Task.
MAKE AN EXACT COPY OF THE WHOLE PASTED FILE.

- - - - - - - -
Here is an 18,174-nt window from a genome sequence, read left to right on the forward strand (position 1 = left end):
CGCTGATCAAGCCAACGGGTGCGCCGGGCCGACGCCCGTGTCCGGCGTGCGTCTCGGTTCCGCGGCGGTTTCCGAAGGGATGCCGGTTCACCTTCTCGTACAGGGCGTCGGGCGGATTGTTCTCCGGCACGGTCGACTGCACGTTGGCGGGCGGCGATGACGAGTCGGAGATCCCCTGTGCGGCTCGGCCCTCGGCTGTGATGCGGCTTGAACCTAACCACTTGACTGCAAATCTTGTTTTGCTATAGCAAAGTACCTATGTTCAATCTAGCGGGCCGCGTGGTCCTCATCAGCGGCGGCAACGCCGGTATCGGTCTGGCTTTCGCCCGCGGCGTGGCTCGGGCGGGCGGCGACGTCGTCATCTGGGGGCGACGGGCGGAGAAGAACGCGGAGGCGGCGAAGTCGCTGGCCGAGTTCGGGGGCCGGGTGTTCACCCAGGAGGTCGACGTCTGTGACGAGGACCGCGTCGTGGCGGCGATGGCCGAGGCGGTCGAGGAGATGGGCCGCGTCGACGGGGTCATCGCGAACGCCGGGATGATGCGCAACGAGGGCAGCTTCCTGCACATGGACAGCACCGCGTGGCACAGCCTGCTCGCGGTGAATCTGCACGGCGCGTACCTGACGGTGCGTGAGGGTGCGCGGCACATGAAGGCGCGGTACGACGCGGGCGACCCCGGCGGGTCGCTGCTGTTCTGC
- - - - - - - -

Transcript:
Here is an 18,174-nt window from a genome sequence, read left to right on the forward strand (position 1 = left end):
CGCTGATCAAGCCAACGGGTGCGCCGGGCCGACGCCCGTGTCCGGCGTGCGTCTCGGTTCCGCGGCGGTTTCCGAAGGGATGCCGGTTCACCTTCTCGTACAGGGCGTCGGGCGGATTGTTCTCCGGCACGGTCGACTGCACGTTGGCGGGCGGCGATGACGAGTCGGAGATCCCCTGTGCGGCTCGGCCCTCGGCTGTGATGCGGCTTGAACCTAACCACTTGACTGCAAATCTTGTTTTGCTATAGCAAAGTACCTATGTTCAATCTAGCGGGCCGCGTGGTCCTCATCAGCGGCGGCAACGCCGGTATCGGTCTGGCTTTCGCCCGCGGCGTGGCTCGGGCGGGCGGCGACGTCGTCATCTGGGGGCGACGGGCGGAGAAGAACGCGGAGGCGGCGAAGTCGCTGGCCGAGTTCGGGGGCCGGGTGTTCACCCAGGAGGTCGACGTCTGTGACGAGGACCGCGTCGTGGCGGCGATGGCCGAGGCGGTCGAGGAGATGGGCCGCGTCGACGGGGTCATCGCGAACGCCGGGATGATGCGCAACGAGGGCAGCTTCCTGCACATGGACAGCACCGCGTGGCACAGCCTGCTCGCGGTGAATCTGCACGGCGCGTACCTGACGGTGCGTGAGGGTGCGCGGCACATGAAGGCGCGGTACGACGCGGGCGACCCCGGCGGGTCGCTGCTGTTCTGC